School District Gets Edna Maguire Project Back on Track

Six weeks after a lawsuit from a group of neighbors was settled, the planned $36 million overhaul of the Lomita Drive elementary school is on schedule as board approves construction documents.

Six weeks after the over the of , the project is back on track and preparations are kicking into high gear.

The Mill Valley school board approved the final construction documents for the project Wednesday night, and district officials expect the board award a contract for the project at its April 18 meeting.

“Less than two months from now, we will have a shovel in the ground at Edna Maguire – the time is here,” said Pete Norgaard of Van Pelt Construction Services, which is managing the district-wide modernization plan being paid for through Measure C, the $59.8 million bond measure approved by voters in November 2009.

Wally Gordon of DLM Architects, which designed the project, presented the final construction documents to the board, noting the changes that had been made through the course of the lengthy planning process and highlighting the array of improvements in the project.

“We’re really at a point of inflection right now,” Gordon said.

Mari Allen, the co-president of the Mill Valley PTA Council and an Edna parent, said she’d surveyed dozens of parents over the years about the things they’d like to see included in a new Edna Maguire campus.

“Seeing all of those things incorporated into this – it gives me chills,” she said. “We’re so excited.”

The excitement at Wednesday night’s meeting provided a stark contrast to the months leading up to the Feb. 3 settlement of a . In the lawsuits, , the neighbors claimed that the district didn’t sufficiently address their concerns over issues like parking, traffic and the aesthetics of the proposed new campus, and thus was in violation of the California Environmental Quality Act (CEQA).

As settlement negotiations continued into December, . In , the district made a number of modifications to the project, including changing the traffic configuration, adding parking and a series of restrictions on the use of the school’s multi-purpose room by outside organizations.

The district also agreed to lower the height of lights in the parking lot and plant some trees to lessen the impact of campus activity on Lomita residents. The district also agreed to pay the plaintiffs’ attorneys’ fees to the tune of $61,485.

The construction schedule calls for workers to begin preparing the building pad and underground utilities for the interim school campus on Alto Field in early May. Norgaard said the Mill Valley Little League and Mill Valley Soccer have been “extremely cooperative” in accommodating that work on one of the busiest fields in Mill Valley.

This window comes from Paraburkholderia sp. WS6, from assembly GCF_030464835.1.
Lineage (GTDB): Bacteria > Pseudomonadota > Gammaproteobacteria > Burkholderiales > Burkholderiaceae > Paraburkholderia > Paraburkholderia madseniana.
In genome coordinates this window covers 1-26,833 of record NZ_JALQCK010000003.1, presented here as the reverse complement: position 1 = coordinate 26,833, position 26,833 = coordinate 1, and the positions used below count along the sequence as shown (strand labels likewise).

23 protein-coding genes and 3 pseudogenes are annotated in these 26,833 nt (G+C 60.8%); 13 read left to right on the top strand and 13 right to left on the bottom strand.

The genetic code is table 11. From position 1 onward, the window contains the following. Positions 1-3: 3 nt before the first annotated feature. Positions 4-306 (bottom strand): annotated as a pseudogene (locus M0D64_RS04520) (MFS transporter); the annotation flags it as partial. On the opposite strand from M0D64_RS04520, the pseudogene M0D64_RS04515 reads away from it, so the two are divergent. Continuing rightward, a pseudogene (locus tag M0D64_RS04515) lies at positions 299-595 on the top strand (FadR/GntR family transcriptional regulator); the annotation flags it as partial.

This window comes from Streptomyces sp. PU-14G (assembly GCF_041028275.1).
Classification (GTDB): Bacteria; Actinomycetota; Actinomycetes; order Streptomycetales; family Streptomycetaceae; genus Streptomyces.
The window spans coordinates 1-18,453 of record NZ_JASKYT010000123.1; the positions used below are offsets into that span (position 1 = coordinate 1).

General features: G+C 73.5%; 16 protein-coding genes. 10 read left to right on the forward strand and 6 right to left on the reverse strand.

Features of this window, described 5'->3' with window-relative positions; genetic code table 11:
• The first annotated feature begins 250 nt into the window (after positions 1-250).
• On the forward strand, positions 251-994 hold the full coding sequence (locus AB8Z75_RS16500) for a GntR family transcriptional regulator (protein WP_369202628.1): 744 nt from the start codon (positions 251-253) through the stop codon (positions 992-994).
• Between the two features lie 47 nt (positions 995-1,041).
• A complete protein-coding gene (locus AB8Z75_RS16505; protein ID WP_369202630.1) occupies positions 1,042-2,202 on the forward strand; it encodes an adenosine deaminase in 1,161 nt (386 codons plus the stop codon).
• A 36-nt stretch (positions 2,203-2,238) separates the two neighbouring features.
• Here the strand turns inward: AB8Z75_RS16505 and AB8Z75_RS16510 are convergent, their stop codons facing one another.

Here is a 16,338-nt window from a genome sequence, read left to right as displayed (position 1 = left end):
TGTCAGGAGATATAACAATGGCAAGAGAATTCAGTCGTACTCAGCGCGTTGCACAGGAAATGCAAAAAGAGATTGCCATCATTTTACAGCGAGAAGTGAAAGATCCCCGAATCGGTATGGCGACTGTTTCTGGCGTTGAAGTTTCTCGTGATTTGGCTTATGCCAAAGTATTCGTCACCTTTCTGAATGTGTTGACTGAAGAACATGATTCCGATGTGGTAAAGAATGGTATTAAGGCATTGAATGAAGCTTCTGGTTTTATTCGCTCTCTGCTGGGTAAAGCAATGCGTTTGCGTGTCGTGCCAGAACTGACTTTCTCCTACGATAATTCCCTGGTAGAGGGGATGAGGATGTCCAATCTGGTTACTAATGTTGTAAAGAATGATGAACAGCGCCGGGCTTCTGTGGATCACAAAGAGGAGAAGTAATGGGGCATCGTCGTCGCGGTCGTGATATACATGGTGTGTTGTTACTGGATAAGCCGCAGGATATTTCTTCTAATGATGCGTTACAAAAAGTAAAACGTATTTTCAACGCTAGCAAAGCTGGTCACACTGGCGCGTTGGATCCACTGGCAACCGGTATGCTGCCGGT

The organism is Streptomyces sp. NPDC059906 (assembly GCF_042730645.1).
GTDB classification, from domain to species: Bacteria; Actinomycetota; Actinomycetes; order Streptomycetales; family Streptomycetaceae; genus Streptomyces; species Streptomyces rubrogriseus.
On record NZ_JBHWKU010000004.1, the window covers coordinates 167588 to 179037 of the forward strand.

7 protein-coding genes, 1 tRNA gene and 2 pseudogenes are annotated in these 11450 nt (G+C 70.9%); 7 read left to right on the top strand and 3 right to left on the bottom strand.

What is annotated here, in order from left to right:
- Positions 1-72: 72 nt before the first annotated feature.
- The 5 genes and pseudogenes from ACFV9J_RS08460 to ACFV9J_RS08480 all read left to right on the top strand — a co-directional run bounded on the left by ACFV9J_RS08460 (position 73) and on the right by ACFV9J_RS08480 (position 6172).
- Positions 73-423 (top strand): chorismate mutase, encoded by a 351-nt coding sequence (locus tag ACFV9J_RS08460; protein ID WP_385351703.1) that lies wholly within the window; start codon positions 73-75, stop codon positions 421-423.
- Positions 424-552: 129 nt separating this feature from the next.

Norgaard said the Marin Municipal Water District (MMWD), which had to relocate a 100-year-old water line running through the Edna campus when the lawsuit was filed, is expected to begin that project on June 18, the first weekday after the conclusion of the 2011-2012 school year. The construction will kick off at that time too, Norgaard said.

“Away we go,” Norgaard said said.


In an effort to keeps costs down and ensure the project finishes within the very tight 15-to 18-month construction timeline, the district has shifted to a new construction format for the Edna overhaul, as well as the summer-long modernization projects set to begin in June at .

The format is called lease-leaseback, a strategy that has been around since the 1980s but has become more popular in recent years as cash-strapped public school districts look for the quickest and cheapest routes to building projects. The lease-leaseback strategy calls for districts to hire a developer-contractor to design and build a project. The school district, which owns the property, leases it to the general contractor during the construction phase, enabling the project to move faster. The developer then leases the property back to the district until construction is completed and the district buys out the lease.

Tim Ryan, the district’s director of maintenance and operations, said the district’s move away from the traditional “design-bid-build” format — where designers and contractors bid and the low bid wins – was spurred by Superintendent Paul Johnson, who had success with it in his time as head of the Loomis Union School District in Placer County. The board backed the switch last month.

Ryan said the shift gives the district the ability to select a contractor based on the best value as opposed to the lowest bid, and also is less likely to result in an adversarial relationship with the contractor, as the parties are able to work together and get on the same page very early on in the process.

“For design-bid-build, those are lower initial bid prices but it’s never what you end up paying in the end,” Ryan said.

The district has selected Lathrop Construction Benecia and Richmond-based Overaa Construction, which built the in 2009. Those two firms will be submitted their proposals by April 13, and the school board is expected to approve one of them at its April 18 meeting.


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